Book Image

Hands-On Network Programming with C

By : Lewis Van Winkle
Book Image

Hands-On Network Programming with C

By: Lewis Van Winkle

Overview of this book

Network programming enables processes to communicate with each other over a computer network, but it is a complex task that requires programming with multiple libraries and protocols. With its support for third-party libraries and structured documentation, C is an ideal language to write network programs. Complete with step-by-step explanations of essential concepts and practical examples, this C network programming book begins with the fundamentals of Internet Protocol, TCP, and UDP. You’ll explore client-server and peer-to-peer models for information sharing and connectivity with remote computers. The book will also cover HTTP and HTTPS for communicating between your browser and website, and delve into hostname resolution with DNS, which is crucial to the functioning of the modern web. As you advance, you’ll gain insights into asynchronous socket programming and streams, and explore debugging and error handling. Finally, you’ll study network monitoring and implement security best practices. By the end of this book, you’ll have experience of working with client-server applications and be able to implement new network programs in C. The code in this book is compatible with the older C99 version as well as the latest C18 and C++17 standards. You’ll work with robust, reliable, and secure code that is portable across operating systems, including Winsock sockets for Windows and POSIX sockets for Linux and macOS.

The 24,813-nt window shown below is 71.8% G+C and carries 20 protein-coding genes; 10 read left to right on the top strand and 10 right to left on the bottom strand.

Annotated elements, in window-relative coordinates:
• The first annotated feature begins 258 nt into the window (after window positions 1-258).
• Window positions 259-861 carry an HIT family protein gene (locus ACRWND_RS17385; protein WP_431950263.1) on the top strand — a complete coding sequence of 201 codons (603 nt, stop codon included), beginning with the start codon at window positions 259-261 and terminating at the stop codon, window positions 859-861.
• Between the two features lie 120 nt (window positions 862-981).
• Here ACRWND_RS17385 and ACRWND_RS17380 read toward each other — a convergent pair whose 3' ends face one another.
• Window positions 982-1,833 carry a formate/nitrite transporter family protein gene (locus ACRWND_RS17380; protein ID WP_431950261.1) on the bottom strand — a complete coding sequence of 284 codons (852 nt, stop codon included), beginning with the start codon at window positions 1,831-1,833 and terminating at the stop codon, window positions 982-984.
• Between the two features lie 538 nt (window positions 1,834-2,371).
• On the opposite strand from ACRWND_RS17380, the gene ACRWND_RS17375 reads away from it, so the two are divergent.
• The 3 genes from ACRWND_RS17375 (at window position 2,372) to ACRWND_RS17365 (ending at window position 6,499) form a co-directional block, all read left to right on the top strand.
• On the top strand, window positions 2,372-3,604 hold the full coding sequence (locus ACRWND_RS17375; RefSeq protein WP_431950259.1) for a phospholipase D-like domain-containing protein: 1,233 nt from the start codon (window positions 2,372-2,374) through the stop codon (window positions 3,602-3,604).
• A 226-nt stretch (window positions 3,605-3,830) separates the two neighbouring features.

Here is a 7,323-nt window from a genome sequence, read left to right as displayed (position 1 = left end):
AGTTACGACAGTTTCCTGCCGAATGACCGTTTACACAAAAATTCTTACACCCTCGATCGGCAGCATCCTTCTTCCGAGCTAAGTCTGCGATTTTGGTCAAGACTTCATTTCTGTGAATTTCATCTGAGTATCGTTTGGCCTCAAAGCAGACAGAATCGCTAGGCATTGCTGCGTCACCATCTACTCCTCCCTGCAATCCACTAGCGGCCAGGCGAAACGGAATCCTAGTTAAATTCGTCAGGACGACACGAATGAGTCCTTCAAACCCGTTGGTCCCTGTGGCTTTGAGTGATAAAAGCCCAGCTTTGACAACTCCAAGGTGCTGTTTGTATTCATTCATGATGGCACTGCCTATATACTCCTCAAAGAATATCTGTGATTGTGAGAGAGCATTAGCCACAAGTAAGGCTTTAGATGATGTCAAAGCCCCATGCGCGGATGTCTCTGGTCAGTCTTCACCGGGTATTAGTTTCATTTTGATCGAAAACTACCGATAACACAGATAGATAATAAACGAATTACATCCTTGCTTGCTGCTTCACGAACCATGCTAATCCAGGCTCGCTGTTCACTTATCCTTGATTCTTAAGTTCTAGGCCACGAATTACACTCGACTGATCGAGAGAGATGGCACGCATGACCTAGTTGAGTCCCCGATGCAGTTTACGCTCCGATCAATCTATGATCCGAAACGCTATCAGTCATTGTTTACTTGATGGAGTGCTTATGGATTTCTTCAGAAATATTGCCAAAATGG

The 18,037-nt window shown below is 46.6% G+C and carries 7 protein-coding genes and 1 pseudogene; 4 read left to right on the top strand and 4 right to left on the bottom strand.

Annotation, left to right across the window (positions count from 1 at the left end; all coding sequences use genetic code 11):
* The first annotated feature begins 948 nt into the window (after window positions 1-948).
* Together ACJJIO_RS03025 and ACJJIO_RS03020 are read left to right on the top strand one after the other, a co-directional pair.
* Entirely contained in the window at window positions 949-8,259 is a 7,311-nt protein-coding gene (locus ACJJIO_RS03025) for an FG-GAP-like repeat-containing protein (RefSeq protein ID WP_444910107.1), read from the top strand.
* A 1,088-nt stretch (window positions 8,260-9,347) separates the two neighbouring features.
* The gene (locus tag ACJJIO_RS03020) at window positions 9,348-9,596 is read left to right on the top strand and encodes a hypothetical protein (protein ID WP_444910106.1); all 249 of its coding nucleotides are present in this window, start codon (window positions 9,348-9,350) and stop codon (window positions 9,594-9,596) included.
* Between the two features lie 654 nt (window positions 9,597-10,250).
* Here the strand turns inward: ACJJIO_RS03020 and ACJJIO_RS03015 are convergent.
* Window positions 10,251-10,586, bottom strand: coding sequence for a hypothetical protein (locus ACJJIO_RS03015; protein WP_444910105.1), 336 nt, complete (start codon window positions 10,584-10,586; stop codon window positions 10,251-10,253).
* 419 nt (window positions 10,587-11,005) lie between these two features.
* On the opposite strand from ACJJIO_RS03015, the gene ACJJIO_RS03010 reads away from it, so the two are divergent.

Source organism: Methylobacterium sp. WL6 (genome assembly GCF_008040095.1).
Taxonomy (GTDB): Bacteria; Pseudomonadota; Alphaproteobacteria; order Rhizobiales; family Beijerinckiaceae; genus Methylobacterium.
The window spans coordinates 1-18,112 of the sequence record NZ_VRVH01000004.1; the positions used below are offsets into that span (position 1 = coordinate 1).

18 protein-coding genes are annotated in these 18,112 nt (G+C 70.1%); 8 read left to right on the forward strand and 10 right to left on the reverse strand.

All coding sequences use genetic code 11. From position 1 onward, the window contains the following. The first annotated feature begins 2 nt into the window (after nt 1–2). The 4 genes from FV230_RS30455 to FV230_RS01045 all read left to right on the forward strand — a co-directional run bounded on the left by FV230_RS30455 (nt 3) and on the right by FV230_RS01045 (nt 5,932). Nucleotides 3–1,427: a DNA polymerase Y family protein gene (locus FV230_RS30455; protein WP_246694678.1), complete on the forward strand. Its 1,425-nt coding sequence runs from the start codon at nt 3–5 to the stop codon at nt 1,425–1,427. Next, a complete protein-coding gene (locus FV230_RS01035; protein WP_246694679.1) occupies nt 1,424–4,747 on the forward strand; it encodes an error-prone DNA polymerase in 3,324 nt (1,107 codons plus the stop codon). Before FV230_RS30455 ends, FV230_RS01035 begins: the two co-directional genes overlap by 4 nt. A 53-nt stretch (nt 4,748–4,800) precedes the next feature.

Table of Contents (26 chapters)
Title Page
About Packt

Name/address translation functions

It is common for networked programs to need to translate text-based representatives of an address or hostname into an address structure required by the socket programming API. The common function we've been using is getaddrinfo(). It is a useful function because it is highly portable (available on Windows, Linux, and macOS), and it works for both IPv4 and IPv6 addresses.

It is also common to need to convert a binary address back into a text format. We use getnameinfo() for this.

Using getaddrinfo()

Although we've been using getaddrinfo() in previous chapters, we'll discuss it in more detail here.

The declaration for getaddrinfo() is shown in the following code:

int getaddrinfo(const char *node,
                const char *service,
                const struct addrinfo *hints,
                struct addrinfo **res);

The preceding code snippet is explained as follows:

  • node specifies a hostname or address as a string. Valid examples could be, 192.168...